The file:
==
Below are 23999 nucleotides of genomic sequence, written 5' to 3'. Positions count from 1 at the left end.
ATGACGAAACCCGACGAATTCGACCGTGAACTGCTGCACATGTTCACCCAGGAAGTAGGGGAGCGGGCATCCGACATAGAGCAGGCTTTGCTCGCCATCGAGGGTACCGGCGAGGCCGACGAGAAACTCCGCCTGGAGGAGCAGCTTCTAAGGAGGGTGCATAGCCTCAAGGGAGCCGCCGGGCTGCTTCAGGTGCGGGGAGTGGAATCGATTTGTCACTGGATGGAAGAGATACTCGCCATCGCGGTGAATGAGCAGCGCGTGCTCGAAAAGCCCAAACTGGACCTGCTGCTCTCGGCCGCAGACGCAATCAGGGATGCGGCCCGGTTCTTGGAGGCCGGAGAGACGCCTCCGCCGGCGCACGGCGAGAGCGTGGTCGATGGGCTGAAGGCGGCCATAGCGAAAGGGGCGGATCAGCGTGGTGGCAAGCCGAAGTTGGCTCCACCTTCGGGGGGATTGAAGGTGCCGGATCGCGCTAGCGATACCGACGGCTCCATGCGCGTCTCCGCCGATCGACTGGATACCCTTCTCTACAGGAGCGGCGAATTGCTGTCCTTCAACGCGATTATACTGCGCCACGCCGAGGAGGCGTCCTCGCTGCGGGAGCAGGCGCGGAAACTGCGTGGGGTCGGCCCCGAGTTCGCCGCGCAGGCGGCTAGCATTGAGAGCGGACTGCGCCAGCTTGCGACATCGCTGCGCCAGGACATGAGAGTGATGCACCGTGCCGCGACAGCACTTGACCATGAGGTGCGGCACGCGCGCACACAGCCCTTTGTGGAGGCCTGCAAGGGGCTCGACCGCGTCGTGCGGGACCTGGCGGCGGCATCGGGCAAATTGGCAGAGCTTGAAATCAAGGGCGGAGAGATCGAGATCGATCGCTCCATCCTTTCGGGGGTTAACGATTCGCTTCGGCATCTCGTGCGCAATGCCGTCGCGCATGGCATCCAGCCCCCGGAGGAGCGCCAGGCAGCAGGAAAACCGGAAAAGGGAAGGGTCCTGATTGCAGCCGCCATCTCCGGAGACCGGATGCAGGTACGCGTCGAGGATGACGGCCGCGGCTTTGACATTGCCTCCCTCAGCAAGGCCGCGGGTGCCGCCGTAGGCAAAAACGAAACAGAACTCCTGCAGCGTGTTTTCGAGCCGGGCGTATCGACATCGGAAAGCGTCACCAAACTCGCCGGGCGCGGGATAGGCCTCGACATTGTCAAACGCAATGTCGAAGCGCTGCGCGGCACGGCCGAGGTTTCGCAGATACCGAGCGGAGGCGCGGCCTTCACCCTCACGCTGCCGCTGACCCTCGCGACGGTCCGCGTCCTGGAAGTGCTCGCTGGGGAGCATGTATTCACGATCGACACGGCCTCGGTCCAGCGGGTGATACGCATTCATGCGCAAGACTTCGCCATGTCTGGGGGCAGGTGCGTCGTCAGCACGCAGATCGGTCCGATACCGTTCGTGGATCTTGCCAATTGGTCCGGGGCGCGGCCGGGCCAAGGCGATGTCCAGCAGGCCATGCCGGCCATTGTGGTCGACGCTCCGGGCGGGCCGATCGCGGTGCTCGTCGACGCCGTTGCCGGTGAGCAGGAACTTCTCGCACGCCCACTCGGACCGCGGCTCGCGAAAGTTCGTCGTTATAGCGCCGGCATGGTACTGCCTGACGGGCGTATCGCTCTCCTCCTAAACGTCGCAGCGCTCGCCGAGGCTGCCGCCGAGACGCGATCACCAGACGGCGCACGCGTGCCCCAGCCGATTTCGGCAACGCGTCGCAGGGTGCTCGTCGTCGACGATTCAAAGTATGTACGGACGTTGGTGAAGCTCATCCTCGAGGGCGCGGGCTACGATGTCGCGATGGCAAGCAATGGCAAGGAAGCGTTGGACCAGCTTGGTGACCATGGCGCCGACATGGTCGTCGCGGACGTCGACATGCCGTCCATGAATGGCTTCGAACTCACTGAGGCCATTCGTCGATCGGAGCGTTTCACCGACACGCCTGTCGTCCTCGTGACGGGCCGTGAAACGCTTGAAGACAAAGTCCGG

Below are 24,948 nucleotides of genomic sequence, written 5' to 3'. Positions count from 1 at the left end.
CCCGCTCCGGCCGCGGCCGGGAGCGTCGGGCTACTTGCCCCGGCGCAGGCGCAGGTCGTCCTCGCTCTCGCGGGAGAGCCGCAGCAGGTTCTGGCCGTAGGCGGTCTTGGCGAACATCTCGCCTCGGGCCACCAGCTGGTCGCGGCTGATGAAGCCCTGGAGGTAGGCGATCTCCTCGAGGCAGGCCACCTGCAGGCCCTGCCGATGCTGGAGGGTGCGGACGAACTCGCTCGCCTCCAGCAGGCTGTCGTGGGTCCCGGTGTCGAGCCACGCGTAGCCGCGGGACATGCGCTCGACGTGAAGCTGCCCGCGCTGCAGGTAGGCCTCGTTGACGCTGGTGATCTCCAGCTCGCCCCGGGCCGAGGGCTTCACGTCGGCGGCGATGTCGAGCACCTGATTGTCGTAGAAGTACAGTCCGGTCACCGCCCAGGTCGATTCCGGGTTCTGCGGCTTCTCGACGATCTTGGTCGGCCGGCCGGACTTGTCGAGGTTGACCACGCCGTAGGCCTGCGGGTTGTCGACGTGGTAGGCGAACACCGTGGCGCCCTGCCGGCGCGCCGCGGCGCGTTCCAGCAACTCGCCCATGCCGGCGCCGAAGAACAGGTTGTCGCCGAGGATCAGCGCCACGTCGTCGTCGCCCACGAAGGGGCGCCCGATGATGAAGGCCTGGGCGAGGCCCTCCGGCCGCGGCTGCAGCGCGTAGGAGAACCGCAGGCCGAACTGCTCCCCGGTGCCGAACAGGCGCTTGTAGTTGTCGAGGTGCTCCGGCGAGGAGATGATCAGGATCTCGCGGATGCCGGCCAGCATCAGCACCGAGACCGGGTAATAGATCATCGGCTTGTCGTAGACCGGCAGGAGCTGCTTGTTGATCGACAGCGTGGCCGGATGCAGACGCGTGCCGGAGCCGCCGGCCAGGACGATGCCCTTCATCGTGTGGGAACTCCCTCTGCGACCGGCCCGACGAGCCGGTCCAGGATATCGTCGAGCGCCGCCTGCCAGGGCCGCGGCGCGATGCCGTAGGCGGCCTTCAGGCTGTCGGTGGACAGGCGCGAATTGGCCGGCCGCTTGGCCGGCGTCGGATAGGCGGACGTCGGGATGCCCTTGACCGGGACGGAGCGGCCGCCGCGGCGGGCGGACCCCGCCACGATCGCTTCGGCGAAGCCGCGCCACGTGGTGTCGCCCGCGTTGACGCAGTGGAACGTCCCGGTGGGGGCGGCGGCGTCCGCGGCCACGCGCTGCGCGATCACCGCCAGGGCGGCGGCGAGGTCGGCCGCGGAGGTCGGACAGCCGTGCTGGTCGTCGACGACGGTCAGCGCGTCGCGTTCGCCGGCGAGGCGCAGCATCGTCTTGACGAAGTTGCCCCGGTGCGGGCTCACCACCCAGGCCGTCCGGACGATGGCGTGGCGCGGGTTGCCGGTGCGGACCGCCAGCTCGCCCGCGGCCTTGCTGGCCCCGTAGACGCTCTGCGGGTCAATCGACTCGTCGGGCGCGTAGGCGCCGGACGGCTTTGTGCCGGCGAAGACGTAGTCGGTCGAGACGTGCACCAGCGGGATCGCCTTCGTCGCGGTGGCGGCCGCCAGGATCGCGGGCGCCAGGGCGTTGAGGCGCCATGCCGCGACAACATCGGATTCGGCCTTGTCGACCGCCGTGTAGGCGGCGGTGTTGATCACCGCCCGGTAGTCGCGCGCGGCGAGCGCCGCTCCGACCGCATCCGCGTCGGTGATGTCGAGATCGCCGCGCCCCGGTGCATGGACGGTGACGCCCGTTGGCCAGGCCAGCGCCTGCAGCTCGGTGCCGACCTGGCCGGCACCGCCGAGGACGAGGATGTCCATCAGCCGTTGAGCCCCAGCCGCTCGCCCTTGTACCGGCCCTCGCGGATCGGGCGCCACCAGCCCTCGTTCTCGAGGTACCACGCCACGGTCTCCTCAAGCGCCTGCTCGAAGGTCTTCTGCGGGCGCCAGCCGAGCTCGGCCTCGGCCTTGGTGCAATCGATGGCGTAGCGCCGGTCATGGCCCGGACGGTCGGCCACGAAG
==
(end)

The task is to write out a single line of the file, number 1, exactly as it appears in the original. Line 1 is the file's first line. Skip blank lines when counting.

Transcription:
Below are 23999 nucleotides of genomic sequence, written 5' to 3'. Positions count from 1 at the left end.